Millions of Americans are saving billions of dollars in monthly mortgage payments, thanks to record-low interest rates.
The refinance market is booming, now at 78 percent of residential mortgage activity, according to the latest read from the Mortgage Bankers Association.
Make no mistake, however, the big banks are reaping great rewards as well.
“Mortgage origination profitability is off the charts,” says Paul Miller, head of financial research at FBR. “Refis are surging, and many are loans that just refi-ed 6-12 months ago.”
Given that so many of the refis are of relatively new loans, the banks are taking a loss in the servicing, but Miller says they usually hedge their servicing assets. The hedges, however, are not perfect and values “bounce around” in big refi booms, so the banks will take some write downs in servicing, “but the hedges will cushion the value changes,” Miller adds.
Juicing the refinance market as well are big changes to the government’s Home Affordable Refinance Program earlier this year. HARP allows borrowers with Fannie Mae and Freddie Mac loans to refinance even if they owe more on the mortgage than the home is worth (so-called “underwater” loans). The changes dropped any limit to how much negative equity a borrower has in the home. It also lowered some costs. HARP volumes doubled to 180,000 in the first quarter of this year from the previous quarter, according to the FHFA. That, too, has helped the big bank servicers.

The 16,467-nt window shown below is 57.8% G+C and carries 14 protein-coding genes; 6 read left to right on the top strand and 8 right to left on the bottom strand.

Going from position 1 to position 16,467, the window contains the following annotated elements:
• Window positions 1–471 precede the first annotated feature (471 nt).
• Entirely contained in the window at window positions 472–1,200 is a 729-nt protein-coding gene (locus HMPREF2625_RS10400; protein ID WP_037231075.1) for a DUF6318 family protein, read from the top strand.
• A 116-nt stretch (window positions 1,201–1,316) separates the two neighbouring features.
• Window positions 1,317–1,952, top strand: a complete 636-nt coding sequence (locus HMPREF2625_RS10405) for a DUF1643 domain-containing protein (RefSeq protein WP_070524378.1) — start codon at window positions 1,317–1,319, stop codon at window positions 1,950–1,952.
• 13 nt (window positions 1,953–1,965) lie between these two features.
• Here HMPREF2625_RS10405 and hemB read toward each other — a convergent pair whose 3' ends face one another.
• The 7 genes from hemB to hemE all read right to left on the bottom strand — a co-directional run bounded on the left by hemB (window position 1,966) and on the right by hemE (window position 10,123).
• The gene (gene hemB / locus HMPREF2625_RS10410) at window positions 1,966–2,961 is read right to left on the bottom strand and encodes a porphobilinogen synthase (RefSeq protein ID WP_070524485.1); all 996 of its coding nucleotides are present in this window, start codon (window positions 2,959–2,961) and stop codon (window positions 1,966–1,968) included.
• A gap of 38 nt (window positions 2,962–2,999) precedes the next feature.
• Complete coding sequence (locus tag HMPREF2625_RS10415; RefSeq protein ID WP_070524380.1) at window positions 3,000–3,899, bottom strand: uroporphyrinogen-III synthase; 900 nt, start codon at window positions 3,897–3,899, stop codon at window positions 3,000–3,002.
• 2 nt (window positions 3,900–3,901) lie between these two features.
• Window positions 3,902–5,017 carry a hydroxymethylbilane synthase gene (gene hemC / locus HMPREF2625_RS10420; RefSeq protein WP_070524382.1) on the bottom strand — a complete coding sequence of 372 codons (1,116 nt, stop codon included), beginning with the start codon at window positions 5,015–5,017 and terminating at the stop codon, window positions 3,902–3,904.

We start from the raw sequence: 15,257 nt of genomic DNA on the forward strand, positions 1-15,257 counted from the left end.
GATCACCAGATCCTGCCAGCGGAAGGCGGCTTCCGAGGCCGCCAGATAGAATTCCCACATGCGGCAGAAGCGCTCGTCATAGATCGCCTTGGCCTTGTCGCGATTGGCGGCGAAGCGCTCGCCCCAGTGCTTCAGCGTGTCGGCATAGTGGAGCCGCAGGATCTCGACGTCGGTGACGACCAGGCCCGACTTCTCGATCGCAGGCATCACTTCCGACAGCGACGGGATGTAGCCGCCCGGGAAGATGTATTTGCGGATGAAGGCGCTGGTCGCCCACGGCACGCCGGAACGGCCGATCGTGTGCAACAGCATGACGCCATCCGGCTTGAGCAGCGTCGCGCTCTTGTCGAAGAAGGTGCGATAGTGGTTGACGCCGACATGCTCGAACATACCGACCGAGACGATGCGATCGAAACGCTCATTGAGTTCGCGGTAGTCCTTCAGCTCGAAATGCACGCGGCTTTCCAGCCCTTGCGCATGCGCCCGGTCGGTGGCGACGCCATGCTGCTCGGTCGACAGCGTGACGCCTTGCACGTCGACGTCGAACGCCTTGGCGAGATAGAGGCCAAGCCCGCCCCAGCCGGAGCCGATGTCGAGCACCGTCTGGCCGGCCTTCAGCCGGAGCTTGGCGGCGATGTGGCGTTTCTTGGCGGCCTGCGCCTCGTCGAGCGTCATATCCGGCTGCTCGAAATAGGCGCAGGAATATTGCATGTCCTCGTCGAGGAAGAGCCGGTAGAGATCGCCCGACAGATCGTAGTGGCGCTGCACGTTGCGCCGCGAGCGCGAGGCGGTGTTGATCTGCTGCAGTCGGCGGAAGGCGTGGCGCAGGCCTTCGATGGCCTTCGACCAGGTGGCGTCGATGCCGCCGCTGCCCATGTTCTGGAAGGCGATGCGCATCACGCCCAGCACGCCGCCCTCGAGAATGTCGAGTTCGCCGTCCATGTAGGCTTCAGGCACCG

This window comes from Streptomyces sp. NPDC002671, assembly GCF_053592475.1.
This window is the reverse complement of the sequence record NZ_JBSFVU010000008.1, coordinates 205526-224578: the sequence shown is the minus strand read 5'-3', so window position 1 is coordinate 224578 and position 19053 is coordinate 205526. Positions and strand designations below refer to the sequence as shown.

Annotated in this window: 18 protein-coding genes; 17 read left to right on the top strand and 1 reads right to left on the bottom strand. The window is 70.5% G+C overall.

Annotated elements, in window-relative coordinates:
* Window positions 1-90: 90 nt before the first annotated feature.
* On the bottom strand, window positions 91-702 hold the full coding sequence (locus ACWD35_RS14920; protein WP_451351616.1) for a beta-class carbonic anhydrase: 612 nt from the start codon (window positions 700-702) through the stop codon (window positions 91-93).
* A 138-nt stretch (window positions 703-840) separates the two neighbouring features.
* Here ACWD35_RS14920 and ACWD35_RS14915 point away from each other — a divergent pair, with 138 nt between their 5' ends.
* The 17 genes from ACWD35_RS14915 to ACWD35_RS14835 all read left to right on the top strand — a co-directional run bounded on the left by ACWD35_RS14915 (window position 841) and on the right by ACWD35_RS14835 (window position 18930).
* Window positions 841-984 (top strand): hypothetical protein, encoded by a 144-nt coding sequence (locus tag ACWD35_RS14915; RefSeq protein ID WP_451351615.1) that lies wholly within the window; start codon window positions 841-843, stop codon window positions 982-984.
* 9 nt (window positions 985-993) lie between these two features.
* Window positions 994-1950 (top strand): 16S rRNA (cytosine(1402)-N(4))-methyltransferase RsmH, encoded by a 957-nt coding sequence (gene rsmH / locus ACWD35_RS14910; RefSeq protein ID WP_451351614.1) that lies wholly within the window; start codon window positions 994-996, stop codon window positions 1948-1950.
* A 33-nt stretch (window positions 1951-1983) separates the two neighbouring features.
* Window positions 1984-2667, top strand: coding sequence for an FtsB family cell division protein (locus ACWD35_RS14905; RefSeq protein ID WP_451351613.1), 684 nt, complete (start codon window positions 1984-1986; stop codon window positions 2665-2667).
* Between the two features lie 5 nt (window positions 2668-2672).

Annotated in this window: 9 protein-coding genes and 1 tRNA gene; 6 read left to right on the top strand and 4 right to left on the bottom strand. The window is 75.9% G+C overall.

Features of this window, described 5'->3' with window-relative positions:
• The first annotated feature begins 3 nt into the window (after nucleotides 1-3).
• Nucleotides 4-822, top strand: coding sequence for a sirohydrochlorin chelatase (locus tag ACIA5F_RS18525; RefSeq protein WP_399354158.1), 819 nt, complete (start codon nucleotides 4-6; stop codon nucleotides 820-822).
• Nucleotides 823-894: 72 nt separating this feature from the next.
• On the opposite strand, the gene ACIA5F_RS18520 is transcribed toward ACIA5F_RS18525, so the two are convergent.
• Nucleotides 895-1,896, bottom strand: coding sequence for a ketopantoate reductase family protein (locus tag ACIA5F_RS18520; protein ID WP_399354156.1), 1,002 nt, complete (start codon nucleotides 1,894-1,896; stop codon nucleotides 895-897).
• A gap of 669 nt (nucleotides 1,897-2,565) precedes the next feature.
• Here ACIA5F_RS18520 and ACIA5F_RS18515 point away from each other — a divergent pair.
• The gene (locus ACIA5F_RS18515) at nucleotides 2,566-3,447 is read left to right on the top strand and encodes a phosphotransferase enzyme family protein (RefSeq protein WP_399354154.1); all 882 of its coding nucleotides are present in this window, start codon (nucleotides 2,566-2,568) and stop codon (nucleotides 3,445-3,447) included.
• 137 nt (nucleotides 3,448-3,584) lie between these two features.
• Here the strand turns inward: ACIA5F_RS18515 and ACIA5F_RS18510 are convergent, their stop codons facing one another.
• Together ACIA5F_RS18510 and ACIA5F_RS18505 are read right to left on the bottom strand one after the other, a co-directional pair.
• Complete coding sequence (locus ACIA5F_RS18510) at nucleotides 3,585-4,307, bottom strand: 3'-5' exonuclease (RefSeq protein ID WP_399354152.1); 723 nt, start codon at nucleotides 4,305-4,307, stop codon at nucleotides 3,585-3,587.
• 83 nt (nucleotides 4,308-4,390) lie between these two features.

“It’s hard to tell how many borrowers refi with their current servicers, but the share is up, given the demise of mortgage brokers and the advent of programs like HARP that favor the current servicer,” says Guy Cecala of Inside Mortgage Finance.
Next week the FHA, the government’s mortgage insurer, will institute changes to its refinance program for current FHA borrowers, lowering fees and premiums. That should increase volumes further.
While big banks may be profiting from the refinance surge, some can’t handle the volumes. It can take far longer to refinance at a larger bank than a smaller lender.
“There are major staffing issues, 90-plus days for a refi at the big banks. That’s why middle market banks are doing the majority,” says Craig Strent, CEO of Bethesda, Maryland’s Apex Home Loans, a local direct lender. Wells Fargo, the nation’s largest lender, Strent admits, is the most efficient and has made it clear they want retail mortgage business. Bank of America is far less aggressive.
“Most major banks are getting all the refi business they want, and can handle, at least for now,” notes Guy Cecala. “On the plus side of the surge in refi activity is that it generally improves the quality of mortgages—and servicing—since the new loans are run through tougher underwriting and often have more equity.”